• 05 02 2016 429716a-cig-clearchoice-banner-902x177
  • Print
  • mse-big-banner-new-03-17-2016-416716a-tonernews-web-banner-mse-212
  • mse-big-new-banner-03-17-2016-416616a-tonernews-web-banner-mse-114
  • Video and Film
  • 7035-overstock-banner-902x177
  • big-banner-ad_2-sean
  • 2toner1-2
  • 4toner4
  • cartridgewebsite-com-big-banner-02-09-07-2016


 user 2007-11-05 at 10:27:00 am Views: 39
  • #19211

    Most ready for ‘green sacrifices’
    people are ready to make personal sacrifices to address climate change,
    according to a BBC poll of 22,000 people in 21 countries.Four out of
    five people indicated they were prepared to change their lifestyle -
    even in the US and China, the world’s two biggest emitters of carbon

    Opinion was split over tax rises on oil and coal – 44%
    against, 50% in favour.Support would rise if the cash was used to boost
    efficiency and find new energy sources, the poll suggested.BBC
    environment reporter Matt McGrath says the poll suggests that in many
    countries people are more willing than their governments to contemplate
    serious changes to their lifestyles to combat global warming.Overall,
    83% of respondents throughout the world agreed that individuals would
    definitely or probably have to make lifestyle changes to reduce the
    amount of climate-changing gases they produce.In almost all countries
    in Europe, and in the US, most people said they believed the cost of
    fuels that contribute most to climate change would have to increase.The
    only exceptions were Italy and Russia, where significant numbers of
    people believed that increases in the price of energy would not be
    needed.The pollsters suggested that high energy costs in both countries
    could have put people off the idea of increasing prices even further.

    to rising energy costs in Asia and Africa were more varied.Large
    majorities in China said higher energy costs were necessary – although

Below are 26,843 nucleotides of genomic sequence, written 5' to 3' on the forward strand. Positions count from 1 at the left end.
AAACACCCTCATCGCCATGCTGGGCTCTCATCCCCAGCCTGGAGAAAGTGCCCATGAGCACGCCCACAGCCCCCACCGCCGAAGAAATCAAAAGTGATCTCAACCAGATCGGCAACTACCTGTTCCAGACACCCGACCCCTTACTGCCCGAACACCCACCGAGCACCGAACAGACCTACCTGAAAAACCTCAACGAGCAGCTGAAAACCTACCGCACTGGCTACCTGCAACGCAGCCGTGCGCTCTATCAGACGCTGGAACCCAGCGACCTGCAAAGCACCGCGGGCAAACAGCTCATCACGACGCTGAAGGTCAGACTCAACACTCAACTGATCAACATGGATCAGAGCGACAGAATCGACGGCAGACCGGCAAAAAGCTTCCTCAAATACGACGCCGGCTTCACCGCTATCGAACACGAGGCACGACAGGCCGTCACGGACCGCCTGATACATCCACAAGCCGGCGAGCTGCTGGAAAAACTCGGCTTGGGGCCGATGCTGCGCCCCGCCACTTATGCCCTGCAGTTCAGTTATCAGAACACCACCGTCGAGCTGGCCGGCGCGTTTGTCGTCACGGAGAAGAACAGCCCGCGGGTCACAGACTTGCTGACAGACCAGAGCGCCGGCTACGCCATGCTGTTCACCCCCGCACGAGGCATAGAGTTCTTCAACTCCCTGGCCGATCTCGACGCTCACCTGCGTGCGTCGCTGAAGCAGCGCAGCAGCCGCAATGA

the BBC’s Dan Griffiths, in Beijing, pointed out that people
    interviewed over the telephone were unlikely to contradict official
    policy.In South Korea and India, the majorities in favour of higher
    prices were much smaller.And in Nigeria, 52% of the respondents said
    they did not think higher fuel costs would be necessary to combat
    global warming.

    Green China?
    Opinions were divided on proposals to increase taxes on fossil fuels.Worldwide, 50% are in favour and 44% are opposed.

    Chinese are the most enthusiastic when it comes to energy taxes – 85%
    of those polled saying they were in favour, 24 percentage points more
    than in the next most-supportive countries.In the rest of the world,
    narrow majorities – and sometimes minorities – favoured higher energy
    taxes.However, when people opposed to energy taxes were asked whether
    their opinion would change if the revenue from the taxes were used to
    increase energy efficiency or develop cleaner fuel, large majorities in
    every country were in favour of higher taxes.And when those opposed to
    higher taxes were asked whether they would change their minds if other
    taxes were reduced in order to keep their total tax burden the same,
    the survey again discovered large majorities in every country in
    favoured of higher green taxes.”This poll clearly shows that people are
    much more ready to endure their share of the burden than most
    politicians grant,” said Doug Miller, director of Globescan, the
    polling company that conducted the survey on behalf of the
    BBC.Globescan interviewed 22,182 people in the UK, Australia, Brazil,
    Canada, Chile, China, Egypt, France, Germany, India, Indonesia, Italy,
    Kenya, Mexico, Nigeria, the Philippines, Russia, South Korea, Spain,
    Turkey, and the United States.Interviews were conducted face-to-face or
    by telephone between 29 May 29 and 26 July 2007.